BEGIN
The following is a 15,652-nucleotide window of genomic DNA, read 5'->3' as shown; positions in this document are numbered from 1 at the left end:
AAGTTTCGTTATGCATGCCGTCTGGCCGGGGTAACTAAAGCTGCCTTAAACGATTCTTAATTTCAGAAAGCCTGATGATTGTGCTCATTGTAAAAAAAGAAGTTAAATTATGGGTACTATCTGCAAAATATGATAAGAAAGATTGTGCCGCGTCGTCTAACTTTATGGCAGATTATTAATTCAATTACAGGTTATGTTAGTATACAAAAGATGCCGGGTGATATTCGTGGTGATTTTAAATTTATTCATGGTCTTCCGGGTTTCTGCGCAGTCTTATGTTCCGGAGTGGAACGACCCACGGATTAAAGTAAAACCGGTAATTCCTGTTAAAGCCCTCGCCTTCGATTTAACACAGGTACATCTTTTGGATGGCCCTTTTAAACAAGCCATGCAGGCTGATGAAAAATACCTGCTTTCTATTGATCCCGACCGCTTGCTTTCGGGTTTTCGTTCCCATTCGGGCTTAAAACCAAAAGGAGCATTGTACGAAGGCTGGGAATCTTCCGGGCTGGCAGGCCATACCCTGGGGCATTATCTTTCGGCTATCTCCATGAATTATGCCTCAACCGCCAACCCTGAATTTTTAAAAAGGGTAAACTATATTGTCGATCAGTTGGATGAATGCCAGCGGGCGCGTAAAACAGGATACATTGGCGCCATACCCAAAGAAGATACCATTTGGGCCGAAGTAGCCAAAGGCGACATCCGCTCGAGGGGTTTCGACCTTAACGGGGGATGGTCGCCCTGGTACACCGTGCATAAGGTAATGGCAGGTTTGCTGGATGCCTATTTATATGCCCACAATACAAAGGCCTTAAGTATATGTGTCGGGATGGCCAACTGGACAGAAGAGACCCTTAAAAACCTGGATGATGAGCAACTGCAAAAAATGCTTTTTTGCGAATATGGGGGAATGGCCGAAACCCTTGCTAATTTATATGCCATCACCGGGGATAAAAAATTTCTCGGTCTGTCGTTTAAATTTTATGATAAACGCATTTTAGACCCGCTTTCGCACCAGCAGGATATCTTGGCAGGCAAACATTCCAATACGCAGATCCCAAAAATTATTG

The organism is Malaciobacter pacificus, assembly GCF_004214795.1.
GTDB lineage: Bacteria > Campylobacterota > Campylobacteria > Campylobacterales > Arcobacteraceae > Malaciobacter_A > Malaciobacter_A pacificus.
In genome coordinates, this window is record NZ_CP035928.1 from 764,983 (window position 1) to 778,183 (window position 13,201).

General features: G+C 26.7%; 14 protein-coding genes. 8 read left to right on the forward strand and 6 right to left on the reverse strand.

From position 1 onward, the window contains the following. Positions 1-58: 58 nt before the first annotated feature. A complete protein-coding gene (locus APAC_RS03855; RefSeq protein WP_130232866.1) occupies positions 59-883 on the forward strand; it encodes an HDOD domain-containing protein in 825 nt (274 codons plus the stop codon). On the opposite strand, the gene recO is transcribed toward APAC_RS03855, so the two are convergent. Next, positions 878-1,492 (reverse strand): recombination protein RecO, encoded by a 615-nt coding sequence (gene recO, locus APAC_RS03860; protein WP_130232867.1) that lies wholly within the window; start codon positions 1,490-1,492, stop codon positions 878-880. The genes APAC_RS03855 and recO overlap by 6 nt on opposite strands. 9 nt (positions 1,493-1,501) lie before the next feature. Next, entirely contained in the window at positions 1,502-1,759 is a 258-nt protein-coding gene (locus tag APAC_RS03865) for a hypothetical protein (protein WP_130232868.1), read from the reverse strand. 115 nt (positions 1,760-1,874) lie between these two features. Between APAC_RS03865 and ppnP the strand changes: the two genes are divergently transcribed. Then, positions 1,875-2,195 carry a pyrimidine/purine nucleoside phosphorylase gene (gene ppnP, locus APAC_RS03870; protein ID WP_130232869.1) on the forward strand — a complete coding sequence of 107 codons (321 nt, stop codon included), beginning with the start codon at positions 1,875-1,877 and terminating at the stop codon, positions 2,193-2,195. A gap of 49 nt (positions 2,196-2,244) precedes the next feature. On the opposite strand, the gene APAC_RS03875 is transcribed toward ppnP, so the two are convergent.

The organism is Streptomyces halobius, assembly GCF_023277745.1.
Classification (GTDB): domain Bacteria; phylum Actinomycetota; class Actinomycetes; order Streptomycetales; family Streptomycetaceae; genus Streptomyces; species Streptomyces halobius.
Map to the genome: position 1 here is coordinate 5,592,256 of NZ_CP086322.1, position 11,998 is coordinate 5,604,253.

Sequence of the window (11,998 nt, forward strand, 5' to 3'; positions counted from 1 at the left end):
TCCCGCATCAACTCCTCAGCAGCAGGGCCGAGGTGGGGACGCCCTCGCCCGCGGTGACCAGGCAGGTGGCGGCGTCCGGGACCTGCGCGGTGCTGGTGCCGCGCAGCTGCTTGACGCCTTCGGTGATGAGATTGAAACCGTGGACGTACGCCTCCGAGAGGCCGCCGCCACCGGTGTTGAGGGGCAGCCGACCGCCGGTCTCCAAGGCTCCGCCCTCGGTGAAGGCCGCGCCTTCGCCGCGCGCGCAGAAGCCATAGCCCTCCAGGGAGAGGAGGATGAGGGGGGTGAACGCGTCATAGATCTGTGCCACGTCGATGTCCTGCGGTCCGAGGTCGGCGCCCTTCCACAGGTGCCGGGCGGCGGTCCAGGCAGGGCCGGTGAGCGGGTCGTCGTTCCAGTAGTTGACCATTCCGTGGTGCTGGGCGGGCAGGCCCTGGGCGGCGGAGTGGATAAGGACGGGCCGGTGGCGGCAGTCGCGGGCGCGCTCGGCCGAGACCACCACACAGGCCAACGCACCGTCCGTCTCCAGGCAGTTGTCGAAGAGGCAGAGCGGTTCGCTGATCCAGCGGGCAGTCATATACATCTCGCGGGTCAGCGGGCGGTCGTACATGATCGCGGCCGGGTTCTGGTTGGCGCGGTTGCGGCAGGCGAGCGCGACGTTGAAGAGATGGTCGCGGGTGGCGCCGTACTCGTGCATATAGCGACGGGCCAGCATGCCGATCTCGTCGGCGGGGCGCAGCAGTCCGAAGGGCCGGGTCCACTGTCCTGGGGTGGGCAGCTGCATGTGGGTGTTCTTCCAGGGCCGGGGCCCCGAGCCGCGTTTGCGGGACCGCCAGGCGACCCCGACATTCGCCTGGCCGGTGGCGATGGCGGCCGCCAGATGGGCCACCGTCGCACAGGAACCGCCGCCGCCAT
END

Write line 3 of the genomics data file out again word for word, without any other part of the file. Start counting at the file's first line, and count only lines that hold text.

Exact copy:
The organism is Malaciobacter pacificus, assembly GCF_004214795.1.